Cycling holidays in Italy

Cycling in Italy is a different experience to France. The drivers are nothing like as bad as their reputation – I’ve cycled a lot in Italy, and it’s simply rubbish. But the roads are less formal, put politely a bit more rustic.

We offer cycling holidays in Italy, with tours in both Tuscany and Umbria. The scenery is spectacular in both regions. I think it’s more beautiful than anywhere we cycle in France – unfortunately that’s partly because there is always a backdrop of mountains! We don’t have to cycle up any mountains, but both regions are a bit hilly, despite all our efforts to research routes that minimise the climbs.

One distinct feature of both Umbria and Tuscany are the hilltop towns. Yes, that means we have to cycle up hills to get to them, but they are gorgeous. Perugia was a major Etruscan city before the Roman Empire; Roman Perugia was built on top of it, and the stunning Renaissance Perugia that we can see today sits on top of both of them. And with a bit of exploration you can see all of it.

We find this everywhere, in Cortona, in Orvieto, and even more so in the spectacular little-known towns of Sorano, Sovana and Pitigliano from where we start our Umbria Cycling Holidays. But the dominant architecture visible today are the fantastic buildings and streets of Renaissance Italy. In San Gimignano, Siena, Montalcino, Montepulciano, it’s like stepping back 400 years into cities that would be recognisable to Danté and Machiavelli. And the most striking symbol of this are the mighty Duomo that we find in every City, beautiful buildings brightly painted, often featuring frescos, always fascinating.

San Gimignano, Tuscany ©2012, Chris Yates
A street in Siena, Tuscany, ©2010 Roberto Peixoto
Cycling between Cypress trees, Tuscany, ©2010 Roberto Peixoto

“Whisper it ... Italian food is even better than French food!”

The food is also distinctive and different to France. I once read a good piece of advice about eating in Italy: ‘Just find a restaurant where the menu hasn’t been translated, and you won’t go wrong’. This echoes my experience. Italy is a much kinder place for vegetarians! The freshness of the food, the vegetables and the fruit, the oils and herbs. I’m afraid, as a lifelong Francophone, the food in Italy is better. The atmosphere helps – it’s less formal. Often, on our Italian trips, the owner or the chef will just chat about the likes and dislikes of the people in our group, and food just starts to appear. An hour and a half later, with everyone full to bursting, the owner will send a waiter to ask what we’d like for ‘primo’ and ‘secondo’! Bliss. -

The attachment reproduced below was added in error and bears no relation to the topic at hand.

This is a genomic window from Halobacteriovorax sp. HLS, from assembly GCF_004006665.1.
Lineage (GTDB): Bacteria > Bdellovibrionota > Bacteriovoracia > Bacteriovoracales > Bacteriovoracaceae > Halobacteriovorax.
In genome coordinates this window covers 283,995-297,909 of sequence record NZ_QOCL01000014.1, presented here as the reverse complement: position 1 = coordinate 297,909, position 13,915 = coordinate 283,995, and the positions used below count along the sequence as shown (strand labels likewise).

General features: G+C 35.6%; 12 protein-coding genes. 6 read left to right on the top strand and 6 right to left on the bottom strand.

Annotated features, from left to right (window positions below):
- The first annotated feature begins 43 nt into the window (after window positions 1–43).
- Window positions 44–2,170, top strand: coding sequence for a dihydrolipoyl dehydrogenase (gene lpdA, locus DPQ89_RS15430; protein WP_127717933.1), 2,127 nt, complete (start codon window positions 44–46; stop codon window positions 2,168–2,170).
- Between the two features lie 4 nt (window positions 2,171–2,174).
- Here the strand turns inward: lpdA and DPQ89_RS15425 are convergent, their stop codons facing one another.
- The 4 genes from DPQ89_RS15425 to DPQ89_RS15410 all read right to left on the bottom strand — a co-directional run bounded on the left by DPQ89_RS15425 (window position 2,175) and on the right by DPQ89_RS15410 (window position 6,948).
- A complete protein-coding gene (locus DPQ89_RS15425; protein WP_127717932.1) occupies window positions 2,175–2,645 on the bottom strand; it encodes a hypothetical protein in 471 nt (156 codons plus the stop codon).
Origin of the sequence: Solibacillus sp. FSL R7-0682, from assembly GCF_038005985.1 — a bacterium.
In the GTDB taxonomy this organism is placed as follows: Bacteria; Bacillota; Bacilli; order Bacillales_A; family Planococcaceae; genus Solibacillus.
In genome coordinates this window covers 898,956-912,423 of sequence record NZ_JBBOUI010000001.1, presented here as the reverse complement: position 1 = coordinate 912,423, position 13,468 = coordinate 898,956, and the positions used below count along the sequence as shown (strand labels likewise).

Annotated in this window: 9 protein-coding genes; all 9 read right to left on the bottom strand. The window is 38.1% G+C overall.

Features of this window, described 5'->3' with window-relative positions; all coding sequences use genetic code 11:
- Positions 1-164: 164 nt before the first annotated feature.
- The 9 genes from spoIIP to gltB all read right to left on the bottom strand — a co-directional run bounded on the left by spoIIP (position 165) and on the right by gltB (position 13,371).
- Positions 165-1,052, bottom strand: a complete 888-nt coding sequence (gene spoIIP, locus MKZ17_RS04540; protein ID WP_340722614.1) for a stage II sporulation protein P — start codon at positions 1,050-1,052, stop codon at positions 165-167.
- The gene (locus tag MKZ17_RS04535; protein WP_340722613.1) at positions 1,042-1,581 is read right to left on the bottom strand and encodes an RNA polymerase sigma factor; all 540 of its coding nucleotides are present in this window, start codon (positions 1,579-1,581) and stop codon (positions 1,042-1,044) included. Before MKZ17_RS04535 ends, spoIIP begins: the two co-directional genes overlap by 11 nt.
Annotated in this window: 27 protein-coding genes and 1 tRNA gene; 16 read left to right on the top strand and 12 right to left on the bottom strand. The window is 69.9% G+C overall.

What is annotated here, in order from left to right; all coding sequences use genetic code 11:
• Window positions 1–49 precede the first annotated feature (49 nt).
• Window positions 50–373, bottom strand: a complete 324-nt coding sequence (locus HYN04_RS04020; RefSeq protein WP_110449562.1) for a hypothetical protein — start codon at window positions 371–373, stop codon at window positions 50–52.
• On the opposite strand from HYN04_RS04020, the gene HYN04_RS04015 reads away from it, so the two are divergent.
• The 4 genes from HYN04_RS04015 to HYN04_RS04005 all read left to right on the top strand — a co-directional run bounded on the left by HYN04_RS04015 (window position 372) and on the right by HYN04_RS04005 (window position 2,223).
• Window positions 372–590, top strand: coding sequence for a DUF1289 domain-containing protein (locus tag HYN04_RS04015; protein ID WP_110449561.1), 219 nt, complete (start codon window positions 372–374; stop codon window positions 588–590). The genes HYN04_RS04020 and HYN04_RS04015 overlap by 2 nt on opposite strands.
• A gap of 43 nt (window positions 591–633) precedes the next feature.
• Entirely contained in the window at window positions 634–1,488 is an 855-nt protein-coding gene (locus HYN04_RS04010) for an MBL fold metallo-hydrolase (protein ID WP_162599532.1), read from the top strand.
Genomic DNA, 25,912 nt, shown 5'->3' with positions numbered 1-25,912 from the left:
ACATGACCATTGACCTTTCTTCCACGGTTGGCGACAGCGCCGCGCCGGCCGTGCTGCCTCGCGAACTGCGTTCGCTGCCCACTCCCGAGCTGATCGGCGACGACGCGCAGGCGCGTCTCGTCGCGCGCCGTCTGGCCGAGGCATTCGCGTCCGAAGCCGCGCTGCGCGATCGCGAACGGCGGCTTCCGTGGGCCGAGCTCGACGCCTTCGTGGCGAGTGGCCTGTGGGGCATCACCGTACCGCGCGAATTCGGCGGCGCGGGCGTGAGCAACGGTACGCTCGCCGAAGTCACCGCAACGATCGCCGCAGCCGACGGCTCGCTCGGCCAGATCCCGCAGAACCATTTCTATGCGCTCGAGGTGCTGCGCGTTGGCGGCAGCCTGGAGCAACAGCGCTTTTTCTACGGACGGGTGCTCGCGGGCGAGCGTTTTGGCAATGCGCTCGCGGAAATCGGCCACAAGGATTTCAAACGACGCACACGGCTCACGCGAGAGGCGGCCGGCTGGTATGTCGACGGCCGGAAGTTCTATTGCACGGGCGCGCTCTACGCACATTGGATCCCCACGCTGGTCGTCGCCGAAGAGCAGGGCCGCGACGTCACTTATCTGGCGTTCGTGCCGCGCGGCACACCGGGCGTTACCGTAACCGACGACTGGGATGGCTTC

Ready to ride in Umbria, ©2007 Ben King
The entrance to the Basilica of St Francis in Assissi, Umbria, ©2010 Simon Moss
A spot of wine tasting with lunch, Umbria, ©2007 Ben King

Exploring the Wines of Tuscany and Umbria.

The story of Tuscan and Umbrian wines is much more interesting than most people realise before they visit.

We’ve all heard of Chianti, but the fun is not in learning about the regulations governing Chianti, but in discovering wines you might never have heard of, like the Vernaccia di San Gimignano. Tuscany also boasts world-famous wines, the elegant Vino Nobile di Montepulciano and the famous Brunello di Montalcino, widely regarded as Italy’s finest wine (and priced accordingly!).

In Umbria we’ll discover white wines like Orvieto Classico, and at the other end of the scale the full-bodied Sagrantino wines of Montefalco.

Italian wines were less exported than their French cousins, thus less well-known, and historically skulduggery helped dent their reputation. That’s unworthy, Tuscany and Umbria boast fantastic and interesting wines these days, and it would be our privilege to help you explore them.

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